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Freely programmable FPGA

The Razer-Cam by EVT (Germany) is a camera with integrated freely programmable field-programmable gate array (FPGA), which allows data to be preprocessed in real time. It provides a CAN network.

The camera’s system is equipped with a CAN network (Photo: EVT)

DUE TO THE FACT that most of the FPGA are available for the user, even complex applications such as e.g. contour matching can be processed directly. Based on the Xilinx Zynq SoC architecture, the camera is equipped with two ARM cores. The Razer-Cam series is available in three sensor options. The user can choose between two matrix sensors. The system is equipped with an Ethernet interface as well as a CAN network or EIA-485 interface and digital I/Os. Therefore the camera can be embedded directly into process environments.

The camera is equipped with a Linux operating system. The user can therefore start programming with the standard tools for Linux. An extensive API helps to create individual programs in C++ or C code. Because of the numerous libraries for the ARM processor cores, applications can be solved. As the FPGA allows the processing of image data during image capture, the camera is suitable for high-speed tasks, where the data has to be preprocessed. The programming of the FPGA is possible via various tools. On the one hand with VHDL and on the other hand with a graphical GUI, where ready-made functional blocks are arranged and compiled.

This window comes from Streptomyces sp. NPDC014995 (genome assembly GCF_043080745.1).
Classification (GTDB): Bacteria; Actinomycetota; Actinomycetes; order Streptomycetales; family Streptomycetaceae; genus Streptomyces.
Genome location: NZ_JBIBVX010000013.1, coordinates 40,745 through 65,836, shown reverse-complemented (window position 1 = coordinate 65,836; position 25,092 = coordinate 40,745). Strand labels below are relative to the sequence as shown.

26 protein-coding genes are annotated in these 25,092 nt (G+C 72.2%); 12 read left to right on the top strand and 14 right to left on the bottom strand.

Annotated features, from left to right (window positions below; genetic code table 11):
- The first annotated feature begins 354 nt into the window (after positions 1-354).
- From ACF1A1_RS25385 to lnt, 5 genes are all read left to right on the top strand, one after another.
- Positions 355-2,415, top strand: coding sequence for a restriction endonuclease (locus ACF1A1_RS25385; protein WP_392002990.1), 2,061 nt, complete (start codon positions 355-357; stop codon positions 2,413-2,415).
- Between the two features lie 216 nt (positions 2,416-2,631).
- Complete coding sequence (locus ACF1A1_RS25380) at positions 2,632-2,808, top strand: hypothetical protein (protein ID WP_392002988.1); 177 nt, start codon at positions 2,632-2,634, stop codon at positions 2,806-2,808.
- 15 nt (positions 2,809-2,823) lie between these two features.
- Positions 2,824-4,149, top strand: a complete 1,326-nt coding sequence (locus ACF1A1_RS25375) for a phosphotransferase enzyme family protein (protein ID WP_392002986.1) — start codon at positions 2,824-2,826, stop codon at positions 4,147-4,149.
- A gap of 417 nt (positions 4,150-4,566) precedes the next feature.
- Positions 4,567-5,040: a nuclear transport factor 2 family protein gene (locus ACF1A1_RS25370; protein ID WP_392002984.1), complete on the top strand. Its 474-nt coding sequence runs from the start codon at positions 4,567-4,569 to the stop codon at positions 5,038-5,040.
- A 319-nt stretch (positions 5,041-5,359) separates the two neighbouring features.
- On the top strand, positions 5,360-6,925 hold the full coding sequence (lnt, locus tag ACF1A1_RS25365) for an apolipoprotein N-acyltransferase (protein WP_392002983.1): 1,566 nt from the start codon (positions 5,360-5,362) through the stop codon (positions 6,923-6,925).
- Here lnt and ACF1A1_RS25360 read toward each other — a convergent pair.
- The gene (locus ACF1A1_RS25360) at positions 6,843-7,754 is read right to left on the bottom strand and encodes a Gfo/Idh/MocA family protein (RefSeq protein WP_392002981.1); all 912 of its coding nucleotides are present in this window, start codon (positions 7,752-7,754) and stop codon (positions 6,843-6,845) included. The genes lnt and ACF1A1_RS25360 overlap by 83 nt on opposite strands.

A tool chain, which allows programming in C/C++, is included and pre-configured. Optionally a directly executable image for a virtual machine is also included. The programming systems are available for Windows and Linux programming environments, for native as well as virtual machines.

The product is also available as the so-called Eye-Check 4xxx with integrated Eye-Vision software. As already known from other Eye-Vision systems, the inspection programs of the Eye-Check 4xxx can be created within the graphical user interface via drag-and-drop programming. Optionally the programming of the FPGA can be done via graphical tools.

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DIS Sensors